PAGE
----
Currently, Romania is not going into lockdown, but a military ordinance has been adopted, which forbids groups larger than 3 people on the streets, limits travel between 10pm and 6am and suspends commercial activities with the exception of food stores, pharmacies and cleaning services.

Madelaine Pitt on the United Kingdom: Mixed messages and no leadership

A spoof newspaper recently joked that Prime Minister Boris Johnson chooses his strategy for tackling coronavirus daily by rolling a dice every morning. Initially, the government said it was aiming for “herd immunity”, a barbaric strategy which relies upon enough people becoming infected, recovering and not being able to become ill again to tackle the spread of the virus. Even more horrifyingly, Boris Johnson went on a TV chat show to say that one strategy could be to “let it sweep through the population” and “take it in one hit”, and that we should “strike a balance” between this and “draconian measures” – such as closing schools. His chief adviser was revealed to have told him, “if pensioners die, so what”.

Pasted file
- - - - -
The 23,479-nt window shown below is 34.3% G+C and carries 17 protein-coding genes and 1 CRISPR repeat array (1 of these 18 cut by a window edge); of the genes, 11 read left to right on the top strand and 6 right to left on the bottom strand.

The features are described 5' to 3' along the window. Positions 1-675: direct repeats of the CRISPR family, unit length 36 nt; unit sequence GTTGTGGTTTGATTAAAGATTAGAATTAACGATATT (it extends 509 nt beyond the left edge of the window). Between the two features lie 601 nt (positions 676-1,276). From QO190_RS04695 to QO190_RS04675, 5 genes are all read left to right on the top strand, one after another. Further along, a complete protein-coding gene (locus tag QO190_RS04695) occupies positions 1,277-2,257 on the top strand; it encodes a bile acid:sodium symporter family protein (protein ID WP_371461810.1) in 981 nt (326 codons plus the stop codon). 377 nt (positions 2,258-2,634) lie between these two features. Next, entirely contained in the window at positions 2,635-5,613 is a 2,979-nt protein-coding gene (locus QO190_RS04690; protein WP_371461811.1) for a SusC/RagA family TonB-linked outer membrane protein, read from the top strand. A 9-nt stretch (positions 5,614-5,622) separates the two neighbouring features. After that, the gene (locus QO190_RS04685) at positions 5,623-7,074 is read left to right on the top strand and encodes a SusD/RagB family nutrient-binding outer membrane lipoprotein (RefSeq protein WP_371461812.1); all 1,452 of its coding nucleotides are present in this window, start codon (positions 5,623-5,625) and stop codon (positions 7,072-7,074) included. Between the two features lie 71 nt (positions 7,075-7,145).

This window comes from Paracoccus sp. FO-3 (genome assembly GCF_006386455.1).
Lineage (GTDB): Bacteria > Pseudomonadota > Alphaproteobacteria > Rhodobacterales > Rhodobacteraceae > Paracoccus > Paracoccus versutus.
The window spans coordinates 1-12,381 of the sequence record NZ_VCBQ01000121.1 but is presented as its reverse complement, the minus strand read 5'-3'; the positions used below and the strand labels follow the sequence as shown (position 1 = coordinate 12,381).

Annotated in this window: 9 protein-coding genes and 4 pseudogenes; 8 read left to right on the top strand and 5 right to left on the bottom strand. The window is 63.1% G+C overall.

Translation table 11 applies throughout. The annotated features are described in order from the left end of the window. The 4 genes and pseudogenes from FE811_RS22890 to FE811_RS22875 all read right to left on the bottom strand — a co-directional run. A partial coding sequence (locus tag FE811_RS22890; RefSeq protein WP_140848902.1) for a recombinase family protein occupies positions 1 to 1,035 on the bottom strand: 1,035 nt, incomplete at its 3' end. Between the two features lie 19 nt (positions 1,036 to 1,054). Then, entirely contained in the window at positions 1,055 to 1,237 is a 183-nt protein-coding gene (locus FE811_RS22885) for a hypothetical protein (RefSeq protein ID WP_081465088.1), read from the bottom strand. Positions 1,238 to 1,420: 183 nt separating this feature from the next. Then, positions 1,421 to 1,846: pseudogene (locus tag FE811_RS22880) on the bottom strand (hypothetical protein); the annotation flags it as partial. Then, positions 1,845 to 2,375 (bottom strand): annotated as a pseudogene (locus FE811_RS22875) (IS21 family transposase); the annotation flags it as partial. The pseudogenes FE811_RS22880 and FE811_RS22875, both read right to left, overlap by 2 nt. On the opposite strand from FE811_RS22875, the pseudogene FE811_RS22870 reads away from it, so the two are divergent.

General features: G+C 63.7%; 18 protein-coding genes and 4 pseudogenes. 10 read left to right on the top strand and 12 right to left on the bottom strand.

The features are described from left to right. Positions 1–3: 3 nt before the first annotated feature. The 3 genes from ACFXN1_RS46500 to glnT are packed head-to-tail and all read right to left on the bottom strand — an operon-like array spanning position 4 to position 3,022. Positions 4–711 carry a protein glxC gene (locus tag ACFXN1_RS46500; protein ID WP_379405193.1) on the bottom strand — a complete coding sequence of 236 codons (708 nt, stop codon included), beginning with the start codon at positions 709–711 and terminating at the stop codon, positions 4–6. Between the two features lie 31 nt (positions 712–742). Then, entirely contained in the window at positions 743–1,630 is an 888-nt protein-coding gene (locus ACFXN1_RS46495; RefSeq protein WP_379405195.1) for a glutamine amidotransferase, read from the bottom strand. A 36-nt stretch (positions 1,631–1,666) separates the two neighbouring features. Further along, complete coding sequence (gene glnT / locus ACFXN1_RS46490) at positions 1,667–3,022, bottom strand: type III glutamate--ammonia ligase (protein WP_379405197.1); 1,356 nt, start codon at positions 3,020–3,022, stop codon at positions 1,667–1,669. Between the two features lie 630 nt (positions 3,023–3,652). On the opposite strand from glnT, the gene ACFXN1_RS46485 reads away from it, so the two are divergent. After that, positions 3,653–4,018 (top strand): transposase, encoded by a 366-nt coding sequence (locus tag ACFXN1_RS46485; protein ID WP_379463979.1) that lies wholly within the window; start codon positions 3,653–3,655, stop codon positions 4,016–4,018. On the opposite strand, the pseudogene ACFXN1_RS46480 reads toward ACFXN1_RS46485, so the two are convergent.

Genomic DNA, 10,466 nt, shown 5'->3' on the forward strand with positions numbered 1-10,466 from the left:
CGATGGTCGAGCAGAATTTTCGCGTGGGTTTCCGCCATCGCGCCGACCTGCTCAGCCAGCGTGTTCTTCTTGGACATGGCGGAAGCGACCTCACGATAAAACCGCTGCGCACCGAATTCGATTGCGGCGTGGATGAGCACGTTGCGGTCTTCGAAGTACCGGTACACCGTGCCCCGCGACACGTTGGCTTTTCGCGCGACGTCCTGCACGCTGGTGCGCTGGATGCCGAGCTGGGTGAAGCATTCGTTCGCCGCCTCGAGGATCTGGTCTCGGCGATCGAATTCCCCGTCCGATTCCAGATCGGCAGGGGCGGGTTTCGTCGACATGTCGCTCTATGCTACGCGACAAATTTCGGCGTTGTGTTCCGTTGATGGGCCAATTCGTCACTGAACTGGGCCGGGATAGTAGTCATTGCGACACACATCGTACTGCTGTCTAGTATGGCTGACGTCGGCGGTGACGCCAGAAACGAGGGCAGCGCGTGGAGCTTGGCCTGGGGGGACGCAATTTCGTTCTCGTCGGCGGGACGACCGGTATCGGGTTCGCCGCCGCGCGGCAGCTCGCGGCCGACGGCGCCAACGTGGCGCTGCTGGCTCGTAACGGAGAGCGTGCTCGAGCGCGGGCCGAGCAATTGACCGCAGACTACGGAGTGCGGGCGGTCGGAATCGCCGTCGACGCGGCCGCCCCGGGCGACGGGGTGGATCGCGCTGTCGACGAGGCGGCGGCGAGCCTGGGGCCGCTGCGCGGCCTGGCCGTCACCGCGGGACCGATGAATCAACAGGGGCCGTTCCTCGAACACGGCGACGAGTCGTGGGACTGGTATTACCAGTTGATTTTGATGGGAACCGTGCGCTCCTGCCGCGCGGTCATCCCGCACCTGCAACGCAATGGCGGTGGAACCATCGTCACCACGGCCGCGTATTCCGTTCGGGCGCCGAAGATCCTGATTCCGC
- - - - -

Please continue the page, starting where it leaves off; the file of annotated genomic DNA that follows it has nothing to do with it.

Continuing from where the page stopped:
The government then belatedly began to advise against going bars, clubs, pubs, restaurants and theatres – yet without forcing their closure, meaning that people did not see any great issue with continuing to go there. Via daily press conferences, each more incoherent than the next, Boris Johnson told us “practise social distancing” but “go out and enjoy yourselves”. Unlike in other countries, there have been no public information campaigns, online or otherwise, to advise people how to act. Although schools and non-essential establishments have now shut, communication on the topic remained extremely vague and confusing, a testament to the rudderlessness of the government. Yesterday, a more serious video of Boris Johnson was shown on national TV, asking people to stay home except for grocery shopping and exercising alone once a day - a sharp contrast to his cheerful recklessness of the days before.